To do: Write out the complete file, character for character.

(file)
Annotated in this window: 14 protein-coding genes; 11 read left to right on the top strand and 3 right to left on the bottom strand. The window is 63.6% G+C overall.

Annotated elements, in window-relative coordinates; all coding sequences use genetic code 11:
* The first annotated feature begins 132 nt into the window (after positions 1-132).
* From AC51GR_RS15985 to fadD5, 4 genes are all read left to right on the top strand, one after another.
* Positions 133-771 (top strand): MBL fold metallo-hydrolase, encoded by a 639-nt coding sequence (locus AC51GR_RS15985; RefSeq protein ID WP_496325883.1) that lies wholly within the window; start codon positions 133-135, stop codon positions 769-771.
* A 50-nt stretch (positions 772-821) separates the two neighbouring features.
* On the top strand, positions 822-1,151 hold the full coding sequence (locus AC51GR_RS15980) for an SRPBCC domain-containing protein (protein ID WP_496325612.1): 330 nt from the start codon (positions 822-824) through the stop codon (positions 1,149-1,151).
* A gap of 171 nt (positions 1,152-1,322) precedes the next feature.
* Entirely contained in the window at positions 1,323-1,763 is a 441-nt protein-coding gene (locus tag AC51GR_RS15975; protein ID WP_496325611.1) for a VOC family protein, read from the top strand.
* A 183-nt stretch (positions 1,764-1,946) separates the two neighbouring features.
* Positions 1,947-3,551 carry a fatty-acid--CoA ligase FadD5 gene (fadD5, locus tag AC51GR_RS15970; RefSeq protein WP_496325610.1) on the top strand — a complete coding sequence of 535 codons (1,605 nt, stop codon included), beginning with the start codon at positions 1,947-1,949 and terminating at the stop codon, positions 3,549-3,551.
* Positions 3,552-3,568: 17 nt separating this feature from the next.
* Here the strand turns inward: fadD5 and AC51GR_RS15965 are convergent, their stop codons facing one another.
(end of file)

Annotated in this window: 14 protein-coding genes; 11 read left to right on the top strand and 3 right to left on the bottom strand. The window is 63.6% G+C overall.

Annotated elements, in window-relative coordinates; all coding sequences use genetic code 11:
* The first annotated feature begins 132 nt into the window (after positions 1-132).
* From AC51GR_RS15985 to fadD5, 4 genes are all read left to right on the top strand, one after another.
* Positions 133-771 (top strand): MBL fold metallo-hydrolase, encoded by a 639-nt coding sequence (locus AC51GR_RS15985; RefSeq protein ID WP_496325883.1) that lies wholly within the window; start codon positions 133-135, stop codon positions 769-771.
* A 50-nt stretch (positions 772-821) separates the two neighbouring features.
* On the top strand, positions 822-1,151 hold the full coding sequence (locus AC51GR_RS15980) for an SRPBCC domain-containing protein (protein ID WP_496325612.1): 330 nt from the start codon (positions 822-824) through the stop codon (positions 1,149-1,151).
* A gap of 171 nt (positions 1,152-1,322) precedes the next feature.
* Entirely contained in the window at positions 1,323-1,763 is a 441-nt protein-coding gene (locus tag AC51GR_RS15975; protein ID WP_496325611.1) for a VOC family protein, read from the top strand.
* A 183-nt stretch (positions 1,764-1,946) separates the two neighbouring features.
* Positions 1,947-3,551 carry a fatty-acid--CoA ligase FadD5 gene (fadD5, locus tag AC51GR_RS15970; RefSeq protein WP_496325610.1) on the top strand — a complete coding sequence of 535 codons (1,605 nt, stop codon included), beginning with the start codon at positions 1,947-1,949 and terminating at the stop codon, positions 3,549-3,551.
* Positions 3,552-3,568: 17 nt separating this feature from the next.
* Here the strand turns inward: fadD5 and AC51GR_RS15965 are convergent, their stop codons facing one another.